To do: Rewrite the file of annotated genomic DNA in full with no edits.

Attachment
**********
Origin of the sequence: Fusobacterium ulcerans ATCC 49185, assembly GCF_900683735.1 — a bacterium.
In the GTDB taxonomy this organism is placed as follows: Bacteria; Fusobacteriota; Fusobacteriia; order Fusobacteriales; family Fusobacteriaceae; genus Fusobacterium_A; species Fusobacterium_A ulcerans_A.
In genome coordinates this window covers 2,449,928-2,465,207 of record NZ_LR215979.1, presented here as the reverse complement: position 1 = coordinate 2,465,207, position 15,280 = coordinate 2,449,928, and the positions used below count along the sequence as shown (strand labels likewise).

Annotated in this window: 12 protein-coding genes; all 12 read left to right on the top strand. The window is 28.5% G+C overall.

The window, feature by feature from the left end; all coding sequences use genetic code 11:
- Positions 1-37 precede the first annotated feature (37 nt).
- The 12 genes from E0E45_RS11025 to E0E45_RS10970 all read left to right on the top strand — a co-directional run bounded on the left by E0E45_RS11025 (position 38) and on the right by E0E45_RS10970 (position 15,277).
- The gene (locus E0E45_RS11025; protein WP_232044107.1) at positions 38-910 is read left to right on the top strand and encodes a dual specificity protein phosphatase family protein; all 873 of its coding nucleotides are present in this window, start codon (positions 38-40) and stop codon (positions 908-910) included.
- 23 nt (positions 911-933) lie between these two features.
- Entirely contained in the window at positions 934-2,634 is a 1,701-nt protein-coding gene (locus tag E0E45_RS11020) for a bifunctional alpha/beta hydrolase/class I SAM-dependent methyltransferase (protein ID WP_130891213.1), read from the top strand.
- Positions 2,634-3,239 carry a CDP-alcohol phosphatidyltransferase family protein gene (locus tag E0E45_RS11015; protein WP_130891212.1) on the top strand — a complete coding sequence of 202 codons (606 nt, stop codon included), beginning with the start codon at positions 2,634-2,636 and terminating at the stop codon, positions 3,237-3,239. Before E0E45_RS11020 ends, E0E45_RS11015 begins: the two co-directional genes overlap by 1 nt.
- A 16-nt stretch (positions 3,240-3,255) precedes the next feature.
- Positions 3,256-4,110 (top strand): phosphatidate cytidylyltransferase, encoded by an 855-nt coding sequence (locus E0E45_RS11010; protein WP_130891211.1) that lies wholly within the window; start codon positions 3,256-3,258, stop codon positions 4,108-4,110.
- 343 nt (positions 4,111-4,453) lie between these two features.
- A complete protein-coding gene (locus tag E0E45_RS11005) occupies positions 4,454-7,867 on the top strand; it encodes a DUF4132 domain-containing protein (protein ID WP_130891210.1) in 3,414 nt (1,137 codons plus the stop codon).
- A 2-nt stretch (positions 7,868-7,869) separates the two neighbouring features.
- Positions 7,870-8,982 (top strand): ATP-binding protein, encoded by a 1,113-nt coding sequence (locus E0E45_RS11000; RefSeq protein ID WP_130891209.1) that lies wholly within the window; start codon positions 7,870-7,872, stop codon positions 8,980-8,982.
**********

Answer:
Origin of the sequence: Fusobacterium ulcerans ATCC 49185, assembly GCF_900683735.1 — a bacterium.
In the GTDB taxonomy this organism is placed as follows: Bacteria; Fusobacteriota; Fusobacteriia; order Fusobacteriales; family Fusobacteriaceae; genus Fusobacterium_A; species Fusobacterium_A ulcerans_A.
In genome coordinates this window covers 2,449,928-2,465,207 of record NZ_LR215979.1, presented here as the reverse complement: position 1 = coordinate 2,465,207, position 15,280 = coordinate 2,449,928, and the positions used below count along the sequence as shown (strand labels likewise).

Annotated in this window: 12 protein-coding genes; all 12 read left to right on the top strand. The window is 28.5% G+C overall.

The window, feature by feature from the left end; all coding sequences use genetic code 11:
- Positions 1-37 precede the first annotated feature (37 nt).
- The 12 genes from E0E45_RS11025 to E0E45_RS10970 all read left to right on the top strand — a co-directional run bounded on the left by E0E45_RS11025 (position 38) and on the right by E0E45_RS10970 (position 15,277).
- The gene (locus E0E45_RS11025; protein WP_232044107.1) at positions 38-910 is read left to right on the top strand and encodes a dual specificity protein phosphatase family protein; all 873 of its coding nucleotides are present in this window, start codon (positions 38-40) and stop codon (positions 908-910) included.
- 23 nt (positions 911-933) lie between these two features.
- Entirely contained in the window at positions 934-2,634 is a 1,701-nt protein-coding gene (locus tag E0E45_RS11020) for a bifunctional alpha/beta hydrolase/class I SAM-dependent methyltransferase (protein ID WP_130891213.1), read from the top strand.
- Positions 2,634-3,239 carry a CDP-alcohol phosphatidyltransferase family protein gene (locus tag E0E45_RS11015; protein WP_130891212.1) on the top strand — a complete coding sequence of 202 codons (606 nt, stop codon included), beginning with the start codon at positions 2,634-2,636 and terminating at the stop codon, positions 3,237-3,239. Before E0E45_RS11020 ends, E0E45_RS11015 begins: the two co-directional genes overlap by 1 nt.
- A 16-nt stretch (positions 3,240-3,255) precedes the next feature.
- Positions 3,256-4,110 (top strand): phosphatidate cytidylyltransferase, encoded by an 855-nt coding sequence (locus E0E45_RS11010; protein WP_130891211.1) that lies wholly within the window; start codon positions 3,256-3,258, stop codon positions 4,108-4,110.
- 343 nt (positions 4,111-4,453) lie between these two features.
- A complete protein-coding gene (locus tag E0E45_RS11005) occupies positions 4,454-7,867 on the top strand; it encodes a DUF4132 domain-containing protein (protein ID WP_130891210.1) in 3,414 nt (1,137 codons plus the stop codon).
- A 2-nt stretch (positions 7,868-7,869) separates the two neighbouring features.
- Positions 7,870-8,982 (top strand): ATP-binding protein, encoded by a 1,113-nt coding sequence (locus E0E45_RS11000; RefSeq protein ID WP_130891209.1) that lies wholly within the window; start codon positions 7,870-7,872, stop codon positions 8,980-8,982.